A Nintendo 64 port of the original Grand Theft Auto was planned by DMA Design (along with a Sega Saturn version), but unfortunately the game was never released. A few previews of GTA 64 were published in websites such as IGN, revealing some more details about this port:
“Rockstar isn’t releasing much on the Nintendo 64 version of Grand Theft Auto, except to say that it’s not the sequel or an add-on pack. IGN64 has learned that the game, though essentially a port of the PlayStation original, will feature significant additions in the vein of souped-up graphics and added levels and characteristics. “
While websites never shown any official screenshot for the N64 version, a few alleged images were published by some magazines in Spain and Italy, showing “blurred” textures / 3D graphics for the environments that really looks like something a Nintendo 64 could do. Here is one of these articles, found by Luchi in Spanish N64 Magazine (issue 19, july 1999):
Unfortunately without any official statement it’s hard to say if these screenshots are really from the cancelled GTA 64, but it’s interesting to notice that in the official design document for Grand Theft Auto (at the time titled “Race ’n’ Chase”) the game was indeed planned to be released on the “Ultra 64”.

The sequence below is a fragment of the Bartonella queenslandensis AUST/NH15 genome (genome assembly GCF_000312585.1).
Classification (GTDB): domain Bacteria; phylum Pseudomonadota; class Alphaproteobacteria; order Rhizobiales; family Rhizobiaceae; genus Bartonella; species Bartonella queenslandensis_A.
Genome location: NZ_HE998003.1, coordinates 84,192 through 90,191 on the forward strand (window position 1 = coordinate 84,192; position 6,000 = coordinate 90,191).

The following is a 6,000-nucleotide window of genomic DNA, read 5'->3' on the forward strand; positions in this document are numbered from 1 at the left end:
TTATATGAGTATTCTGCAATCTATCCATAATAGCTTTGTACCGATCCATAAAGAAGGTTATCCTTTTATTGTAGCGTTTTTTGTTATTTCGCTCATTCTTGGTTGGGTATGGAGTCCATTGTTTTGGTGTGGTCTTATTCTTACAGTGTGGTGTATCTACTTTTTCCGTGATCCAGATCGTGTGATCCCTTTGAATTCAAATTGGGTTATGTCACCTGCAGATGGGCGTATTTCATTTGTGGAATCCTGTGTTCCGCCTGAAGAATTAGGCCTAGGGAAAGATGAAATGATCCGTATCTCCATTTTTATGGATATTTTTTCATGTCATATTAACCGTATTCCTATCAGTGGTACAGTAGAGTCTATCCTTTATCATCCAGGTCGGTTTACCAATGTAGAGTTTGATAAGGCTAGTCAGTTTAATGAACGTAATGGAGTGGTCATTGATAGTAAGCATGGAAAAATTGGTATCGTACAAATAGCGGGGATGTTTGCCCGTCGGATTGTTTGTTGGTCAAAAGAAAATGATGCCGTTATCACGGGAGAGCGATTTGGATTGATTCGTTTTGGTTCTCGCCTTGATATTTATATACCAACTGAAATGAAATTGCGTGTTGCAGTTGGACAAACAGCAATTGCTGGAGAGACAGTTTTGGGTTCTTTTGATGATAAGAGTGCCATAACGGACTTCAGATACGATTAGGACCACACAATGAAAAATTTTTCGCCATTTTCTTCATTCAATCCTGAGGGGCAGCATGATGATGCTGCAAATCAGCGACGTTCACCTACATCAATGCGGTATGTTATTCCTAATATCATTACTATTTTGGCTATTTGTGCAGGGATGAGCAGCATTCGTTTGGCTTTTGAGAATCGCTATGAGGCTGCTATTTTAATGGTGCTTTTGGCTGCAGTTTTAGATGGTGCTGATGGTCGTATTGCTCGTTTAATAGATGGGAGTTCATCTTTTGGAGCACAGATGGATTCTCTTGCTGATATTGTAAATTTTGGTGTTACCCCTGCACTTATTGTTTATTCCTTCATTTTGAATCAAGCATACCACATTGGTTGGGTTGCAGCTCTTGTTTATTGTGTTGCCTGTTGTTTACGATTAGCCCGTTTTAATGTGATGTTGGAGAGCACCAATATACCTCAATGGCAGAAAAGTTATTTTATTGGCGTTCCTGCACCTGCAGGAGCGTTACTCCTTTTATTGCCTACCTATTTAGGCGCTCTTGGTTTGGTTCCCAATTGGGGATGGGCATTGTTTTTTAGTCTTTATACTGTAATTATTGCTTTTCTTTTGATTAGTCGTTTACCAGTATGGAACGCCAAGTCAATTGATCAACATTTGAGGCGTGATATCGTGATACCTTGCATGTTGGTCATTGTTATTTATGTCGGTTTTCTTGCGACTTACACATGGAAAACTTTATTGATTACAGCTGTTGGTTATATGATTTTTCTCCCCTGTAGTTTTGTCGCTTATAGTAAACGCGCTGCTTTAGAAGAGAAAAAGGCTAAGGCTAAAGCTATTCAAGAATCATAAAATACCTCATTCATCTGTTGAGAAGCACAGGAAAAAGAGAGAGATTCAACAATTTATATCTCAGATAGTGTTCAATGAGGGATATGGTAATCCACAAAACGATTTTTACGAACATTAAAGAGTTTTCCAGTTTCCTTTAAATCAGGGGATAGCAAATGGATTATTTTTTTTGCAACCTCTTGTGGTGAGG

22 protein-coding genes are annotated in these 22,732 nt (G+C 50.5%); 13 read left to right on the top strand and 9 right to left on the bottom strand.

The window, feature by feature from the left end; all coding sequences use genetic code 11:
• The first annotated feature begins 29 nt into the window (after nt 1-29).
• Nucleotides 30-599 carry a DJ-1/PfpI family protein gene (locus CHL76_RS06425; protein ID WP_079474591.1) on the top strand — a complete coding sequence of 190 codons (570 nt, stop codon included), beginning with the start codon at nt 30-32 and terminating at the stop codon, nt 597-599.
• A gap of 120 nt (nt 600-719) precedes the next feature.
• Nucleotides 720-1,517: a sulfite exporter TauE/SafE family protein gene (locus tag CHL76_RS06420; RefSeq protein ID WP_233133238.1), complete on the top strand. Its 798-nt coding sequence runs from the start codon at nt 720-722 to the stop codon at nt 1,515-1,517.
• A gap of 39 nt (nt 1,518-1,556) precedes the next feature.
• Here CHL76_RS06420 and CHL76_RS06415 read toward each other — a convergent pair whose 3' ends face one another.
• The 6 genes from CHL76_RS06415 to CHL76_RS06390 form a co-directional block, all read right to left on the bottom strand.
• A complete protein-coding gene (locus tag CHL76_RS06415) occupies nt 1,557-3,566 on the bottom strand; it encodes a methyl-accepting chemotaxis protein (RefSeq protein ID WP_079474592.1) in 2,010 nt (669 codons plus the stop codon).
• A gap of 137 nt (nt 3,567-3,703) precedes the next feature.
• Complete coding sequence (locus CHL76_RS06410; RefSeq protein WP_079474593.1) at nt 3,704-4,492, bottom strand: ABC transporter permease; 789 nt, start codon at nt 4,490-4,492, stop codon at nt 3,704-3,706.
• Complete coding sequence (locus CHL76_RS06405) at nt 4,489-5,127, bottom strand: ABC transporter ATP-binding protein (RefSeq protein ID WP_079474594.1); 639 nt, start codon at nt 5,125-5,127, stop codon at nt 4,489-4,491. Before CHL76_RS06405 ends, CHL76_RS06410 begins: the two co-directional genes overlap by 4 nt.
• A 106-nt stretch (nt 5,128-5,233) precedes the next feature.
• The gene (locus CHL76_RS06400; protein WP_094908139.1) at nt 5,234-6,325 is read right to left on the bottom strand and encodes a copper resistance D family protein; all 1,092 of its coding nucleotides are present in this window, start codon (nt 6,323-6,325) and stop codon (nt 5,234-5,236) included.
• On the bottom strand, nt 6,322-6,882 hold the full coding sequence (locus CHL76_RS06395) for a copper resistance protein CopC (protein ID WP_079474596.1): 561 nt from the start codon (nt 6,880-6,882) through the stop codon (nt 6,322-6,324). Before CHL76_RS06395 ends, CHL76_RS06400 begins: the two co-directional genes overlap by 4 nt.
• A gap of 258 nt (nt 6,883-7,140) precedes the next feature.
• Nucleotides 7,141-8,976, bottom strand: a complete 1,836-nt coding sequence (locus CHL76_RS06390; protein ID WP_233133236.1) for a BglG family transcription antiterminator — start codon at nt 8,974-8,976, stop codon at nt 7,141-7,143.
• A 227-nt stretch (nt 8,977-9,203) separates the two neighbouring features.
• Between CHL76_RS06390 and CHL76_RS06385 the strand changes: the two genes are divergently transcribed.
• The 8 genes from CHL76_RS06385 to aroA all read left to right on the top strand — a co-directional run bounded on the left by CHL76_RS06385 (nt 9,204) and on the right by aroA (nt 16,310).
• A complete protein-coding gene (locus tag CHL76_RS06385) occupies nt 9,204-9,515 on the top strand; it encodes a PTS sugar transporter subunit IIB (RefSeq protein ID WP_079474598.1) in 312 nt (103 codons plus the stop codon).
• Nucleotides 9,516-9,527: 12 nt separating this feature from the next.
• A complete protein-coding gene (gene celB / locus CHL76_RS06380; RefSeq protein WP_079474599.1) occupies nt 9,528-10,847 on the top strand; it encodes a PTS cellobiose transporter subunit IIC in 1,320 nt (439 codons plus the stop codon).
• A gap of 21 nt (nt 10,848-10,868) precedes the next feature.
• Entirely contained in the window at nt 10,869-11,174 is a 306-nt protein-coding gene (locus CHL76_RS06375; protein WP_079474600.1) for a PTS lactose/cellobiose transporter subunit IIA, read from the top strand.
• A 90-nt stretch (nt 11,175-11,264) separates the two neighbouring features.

Cutie Poo is a cancelled action / platform game planned for Mega Drive and Amiga that was in development in 1990 by the legendary DMA Design team (Lemmings, GTA, Body Harvest), and it’s probably one of the lost games with the most bizarre titles ever. Cutie Poo was conceived from a character animation created by Gary Timmons just for fun and inspired by Disney cartoons and their smoothly animations: when David Jones (DMA founder) saw Gary’s animation he was so impressed that proposed him to develop a full game using that same character (named Bob).
“When Tony started on Cutiepoo, he and Gary sat down and came up with a simple game design. Basically, Cutiepoo (the main character), was trying to save little furry Tribbles (as inspired by startrek), from a character called Doc. Mallet.